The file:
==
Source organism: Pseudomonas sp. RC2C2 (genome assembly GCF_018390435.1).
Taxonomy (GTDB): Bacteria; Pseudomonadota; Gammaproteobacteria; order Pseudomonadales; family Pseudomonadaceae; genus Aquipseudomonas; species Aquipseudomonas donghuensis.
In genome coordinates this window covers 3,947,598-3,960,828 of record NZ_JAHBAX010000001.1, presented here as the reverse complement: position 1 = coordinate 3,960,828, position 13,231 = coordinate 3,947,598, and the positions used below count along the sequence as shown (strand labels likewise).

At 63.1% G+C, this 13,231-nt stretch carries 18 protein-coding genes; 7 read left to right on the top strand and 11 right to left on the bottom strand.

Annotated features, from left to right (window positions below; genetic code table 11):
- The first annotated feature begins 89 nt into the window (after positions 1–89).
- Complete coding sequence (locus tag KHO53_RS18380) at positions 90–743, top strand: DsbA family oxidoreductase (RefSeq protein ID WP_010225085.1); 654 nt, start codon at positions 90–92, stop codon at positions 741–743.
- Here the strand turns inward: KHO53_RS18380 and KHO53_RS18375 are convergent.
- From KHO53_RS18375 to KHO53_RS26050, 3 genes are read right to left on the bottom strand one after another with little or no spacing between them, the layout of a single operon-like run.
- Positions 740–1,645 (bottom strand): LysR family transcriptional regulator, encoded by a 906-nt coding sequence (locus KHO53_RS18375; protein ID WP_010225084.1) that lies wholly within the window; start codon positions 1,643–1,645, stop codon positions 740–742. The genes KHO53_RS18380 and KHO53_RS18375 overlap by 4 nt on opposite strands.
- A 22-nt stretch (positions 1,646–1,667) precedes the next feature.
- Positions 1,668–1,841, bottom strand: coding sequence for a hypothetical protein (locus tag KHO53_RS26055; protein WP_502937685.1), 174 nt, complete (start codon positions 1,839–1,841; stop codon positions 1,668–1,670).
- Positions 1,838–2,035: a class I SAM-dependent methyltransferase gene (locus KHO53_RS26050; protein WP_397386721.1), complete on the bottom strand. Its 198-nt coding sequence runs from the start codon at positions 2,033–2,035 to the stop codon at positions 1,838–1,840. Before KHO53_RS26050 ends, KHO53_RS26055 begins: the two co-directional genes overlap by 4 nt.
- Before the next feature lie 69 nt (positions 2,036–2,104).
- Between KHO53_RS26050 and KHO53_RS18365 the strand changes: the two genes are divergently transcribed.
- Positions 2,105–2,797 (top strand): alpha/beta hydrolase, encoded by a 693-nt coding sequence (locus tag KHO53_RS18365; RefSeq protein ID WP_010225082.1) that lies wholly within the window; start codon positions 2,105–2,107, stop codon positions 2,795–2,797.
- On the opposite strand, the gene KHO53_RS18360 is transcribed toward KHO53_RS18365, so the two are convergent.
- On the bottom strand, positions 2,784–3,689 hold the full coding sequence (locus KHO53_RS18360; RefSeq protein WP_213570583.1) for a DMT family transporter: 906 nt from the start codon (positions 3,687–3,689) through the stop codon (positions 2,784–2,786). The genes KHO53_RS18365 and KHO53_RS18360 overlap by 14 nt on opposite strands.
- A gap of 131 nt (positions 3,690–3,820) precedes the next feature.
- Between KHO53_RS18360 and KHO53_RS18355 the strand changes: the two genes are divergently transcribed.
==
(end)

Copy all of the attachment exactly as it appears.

Source organism: Pseudomonas sp. RC2C2 (genome assembly GCF_018390435.1).
Taxonomy (GTDB): Bacteria; Pseudomonadota; Gammaproteobacteria; order Pseudomonadales; family Pseudomonadaceae; genus Aquipseudomonas; species Aquipseudomonas donghuensis.
In genome coordinates this window covers 3,947,598-3,960,828 of record NZ_JAHBAX010000001.1, presented here as the reverse complement: position 1 = coordinate 3,960,828, position 13,231 = coordinate 3,947,598, and the positions used below count along the sequence as shown (strand labels likewise).

At 63.1% G+C, this 13,231-nt stretch carries 18 protein-coding genes; 7 read left to right on the top strand and 11 right to left on the bottom strand.

Annotated features, from left to right (window positions below; genetic code table 11):
- The first annotated feature begins 89 nt into the window (after positions 1–89).
- Complete coding sequence (locus tag KHO53_RS18380) at positions 90–743, top strand: DsbA family oxidoreductase (RefSeq protein ID WP_010225085.1); 654 nt, start codon at positions 90–92, stop codon at positions 741–743.
- Here the strand turns inward: KHO53_RS18380 and KHO53_RS18375 are convergent.
- From KHO53_RS18375 to KHO53_RS26050, 3 genes are read right to left on the bottom strand one after another with little or no spacing between them, the layout of a single operon-like run.
- Positions 740–1,645 (bottom strand): LysR family transcriptional regulator, encoded by a 906-nt coding sequence (locus KHO53_RS18375; protein ID WP_010225084.1) that lies wholly within the window; start codon positions 1,643–1,645, stop codon positions 740–742. The genes KHO53_RS18380 and KHO53_RS18375 overlap by 4 nt on opposite strands.
- A 22-nt stretch (positions 1,646–1,667) precedes the next feature.
- Positions 1,668–1,841, bottom strand: coding sequence for a hypothetical protein (locus tag KHO53_RS26055; protein WP_502937685.1), 174 nt, complete (start codon positions 1,839–1,841; stop codon positions 1,668–1,670).
- Positions 1,838–2,035: a class I SAM-dependent methyltransferase gene (locus KHO53_RS26050; protein WP_397386721.1), complete on the bottom strand. Its 198-nt coding sequence runs from the start codon at positions 2,033–2,035 to the stop codon at positions 1,838–1,840. Before KHO53_RS26050 ends, KHO53_RS26055 begins: the two co-directional genes overlap by 4 nt.
- Before the next feature lie 69 nt (positions 2,036–2,104).
- Between KHO53_RS26050 and KHO53_RS18365 the strand changes: the two genes are divergently transcribed.
- Positions 2,105–2,797 (top strand): alpha/beta hydrolase, encoded by a 693-nt coding sequence (locus tag KHO53_RS18365; RefSeq protein ID WP_010225082.1) that lies wholly within the window; start codon positions 2,105–2,107, stop codon positions 2,795–2,797.
- On the opposite strand, the gene KHO53_RS18360 is transcribed toward KHO53_RS18365, so the two are convergent.
- On the bottom strand, positions 2,784–3,689 hold the full coding sequence (locus KHO53_RS18360; RefSeq protein WP_213570583.1) for a DMT family transporter: 906 nt from the start codon (positions 3,687–3,689) through the stop codon (positions 2,784–2,786). The genes KHO53_RS18365 and KHO53_RS18360 overlap by 14 nt on opposite strands.
- A gap of 131 nt (positions 3,690–3,820) precedes the next feature.
- Between KHO53_RS18360 and KHO53_RS18355 the strand changes: the two genes are divergently transcribed.